Companies can invest in programs to capture data from their consumers, but they need to focus on the right categories and brands, using the right tactics. To help CPGs make this determination, we developed a model to assess the value of the data, incorporating three key drivers: incremental impact of leveraging data; customer value; and category margins. (See Exhibit 2.)

These drivers may differ by category and type of data, and therefore it is critical to quantify them in a de-averaged assessment across the business.

  • Incremental Conversion Rate. The first component measures the increased effectiveness that a CPG can generate by acquiring and activating consented consumer data. In paid media such as online ads, for example, this is the impact of using the data to deliver more targeted ads instead of employing broad, mass-market tactics. The conversion rate typically comes from third-party measurement reporting or initial pilots using the data. For data from a company’s internal CRM platform, this represents the growth in customer value for a consumer the company markets to using CRM data, versus one who does not receive such targeted messaging.
  • Average Customer Value. The second component measures the typical lifetime value of a customer generated over a given period of time, factoring in purchase frequency and basket size. This is essentially the average amount each new customer will spend on the company’s products and often comes from historical data the consumer has shared.
  • Profit Margin. The last component is the average contribution margin for the product or category of the CPG. While this metric doesn’t typically change when a company activates data, it does significantly impact the value of data to CPGs across different categories.

CPGs should not run this calculation once—rather, they should de-average this assessment by category and type of data to identify parts of the business where applying a specific advanced analytics marketing use case can be especially impactful. By understanding the value of data, companies can assess how much they’re willing to pay for external data—and, for CRM data, how much they’re willing to invest in building capabilities to capitalize on that.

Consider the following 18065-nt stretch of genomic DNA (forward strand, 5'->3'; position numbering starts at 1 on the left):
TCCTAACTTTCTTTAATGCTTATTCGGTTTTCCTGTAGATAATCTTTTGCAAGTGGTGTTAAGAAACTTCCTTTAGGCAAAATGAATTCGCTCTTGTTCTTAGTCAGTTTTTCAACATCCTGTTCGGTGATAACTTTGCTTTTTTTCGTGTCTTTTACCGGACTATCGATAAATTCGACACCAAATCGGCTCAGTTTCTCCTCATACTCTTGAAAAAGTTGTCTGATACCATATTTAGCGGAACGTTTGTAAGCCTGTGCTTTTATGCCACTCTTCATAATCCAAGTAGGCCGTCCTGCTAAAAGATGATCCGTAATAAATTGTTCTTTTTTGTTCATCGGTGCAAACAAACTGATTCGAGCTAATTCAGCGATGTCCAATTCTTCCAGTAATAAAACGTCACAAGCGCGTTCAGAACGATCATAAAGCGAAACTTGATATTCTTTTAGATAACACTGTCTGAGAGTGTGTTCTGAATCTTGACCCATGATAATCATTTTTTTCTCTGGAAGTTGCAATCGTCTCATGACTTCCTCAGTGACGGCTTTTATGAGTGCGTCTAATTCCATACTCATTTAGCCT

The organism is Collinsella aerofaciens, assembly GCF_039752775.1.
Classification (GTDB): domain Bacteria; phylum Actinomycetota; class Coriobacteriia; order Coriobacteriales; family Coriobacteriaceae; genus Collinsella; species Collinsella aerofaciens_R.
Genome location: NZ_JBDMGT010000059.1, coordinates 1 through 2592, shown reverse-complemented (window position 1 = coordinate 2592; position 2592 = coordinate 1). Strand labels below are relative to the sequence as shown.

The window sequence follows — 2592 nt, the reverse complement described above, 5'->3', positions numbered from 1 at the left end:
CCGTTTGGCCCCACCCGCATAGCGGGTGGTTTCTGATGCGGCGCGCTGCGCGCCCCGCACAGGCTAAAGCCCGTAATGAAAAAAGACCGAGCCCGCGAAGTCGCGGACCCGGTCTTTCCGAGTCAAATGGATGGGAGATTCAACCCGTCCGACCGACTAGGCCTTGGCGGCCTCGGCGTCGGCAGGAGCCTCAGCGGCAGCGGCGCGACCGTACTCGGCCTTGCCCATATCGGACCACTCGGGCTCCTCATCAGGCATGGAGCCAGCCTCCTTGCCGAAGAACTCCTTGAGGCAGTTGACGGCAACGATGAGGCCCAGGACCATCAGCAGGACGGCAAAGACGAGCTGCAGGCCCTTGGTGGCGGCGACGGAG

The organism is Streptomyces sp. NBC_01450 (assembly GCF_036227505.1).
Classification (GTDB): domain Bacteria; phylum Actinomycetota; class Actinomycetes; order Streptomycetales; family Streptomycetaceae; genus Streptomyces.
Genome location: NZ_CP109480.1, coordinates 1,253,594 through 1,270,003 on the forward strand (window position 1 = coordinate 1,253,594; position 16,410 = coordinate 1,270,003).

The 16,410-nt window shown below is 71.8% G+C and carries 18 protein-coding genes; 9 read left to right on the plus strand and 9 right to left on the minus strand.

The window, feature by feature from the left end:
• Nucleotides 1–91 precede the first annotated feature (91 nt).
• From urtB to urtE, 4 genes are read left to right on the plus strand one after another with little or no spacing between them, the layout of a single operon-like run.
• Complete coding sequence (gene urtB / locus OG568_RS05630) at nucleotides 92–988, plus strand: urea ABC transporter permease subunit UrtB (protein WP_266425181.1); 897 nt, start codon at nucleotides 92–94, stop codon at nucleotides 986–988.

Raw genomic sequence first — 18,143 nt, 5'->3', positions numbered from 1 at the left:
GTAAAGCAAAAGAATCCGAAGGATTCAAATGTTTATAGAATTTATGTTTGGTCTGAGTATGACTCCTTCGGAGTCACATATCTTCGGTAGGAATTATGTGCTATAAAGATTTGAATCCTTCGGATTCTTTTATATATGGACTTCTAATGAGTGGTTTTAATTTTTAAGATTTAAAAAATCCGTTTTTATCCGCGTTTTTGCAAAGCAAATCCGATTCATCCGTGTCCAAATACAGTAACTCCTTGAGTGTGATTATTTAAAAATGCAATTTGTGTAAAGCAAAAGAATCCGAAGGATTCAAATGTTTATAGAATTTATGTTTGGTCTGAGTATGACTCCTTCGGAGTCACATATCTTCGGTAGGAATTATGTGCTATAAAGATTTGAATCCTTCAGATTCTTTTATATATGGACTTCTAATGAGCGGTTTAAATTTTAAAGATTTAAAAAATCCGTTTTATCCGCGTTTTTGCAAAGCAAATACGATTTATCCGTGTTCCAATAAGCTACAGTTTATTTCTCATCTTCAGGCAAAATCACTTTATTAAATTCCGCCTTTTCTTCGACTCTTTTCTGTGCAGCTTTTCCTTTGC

Exhibit 3 shows how this looks for a hypothetical CPG company. Categories in which the value of data, calculated by applying the data valuation model, exceeds the cost of acquiring that data are winning use cases and tactics to build business cases to scale. Conversely, this approach can also identify categories and types of data where the return does not justify an investment.

Use Cases to Unlock the Value of Data

Armed with a clear understanding of the approach to quantify the value of data across the business, CPGs can selectively identify use cases to pilot based on category- or brand-specific economics and consumer behavior. In our research, we analyzed the CPG landscape and identified three high-potential use cases for how companies can become more effective at acquiring and leveraging consented consumer data.

Capturing Data Organically. Consumers are increasingly willing to provide their data if CPGs offer something helpful in exchange, either through insightful content or rewarding digital experiences. Understanding the value of this exchange with consumers is critical; companies should focus on the consumer journey and key purchase drivers to identify unmet needs or pain points and determine where they have an advantage in meeting such needs. The intersection of these two considerations—consumer needs and company offerings—creates a mutually beneficial avenue to access data and is a prime place for companies to invest. (See the sidebar “Tailoring Data Acquisition Approaches to Product Categories.”)

Tailoring Data Acquisition Approaches to Product Categories

CPGs that want to capture consented consumer data need to offer something of value in exchange. The right offer varies by product category.

Content Hub. In some categories, such as health and baby products, consumers crave helpful content and information, and they do a significant amount of research before making a purchase. For these categories, CPGs can craft relevant, engaging, and high-demand consumer content in areas that they identify through consumer research.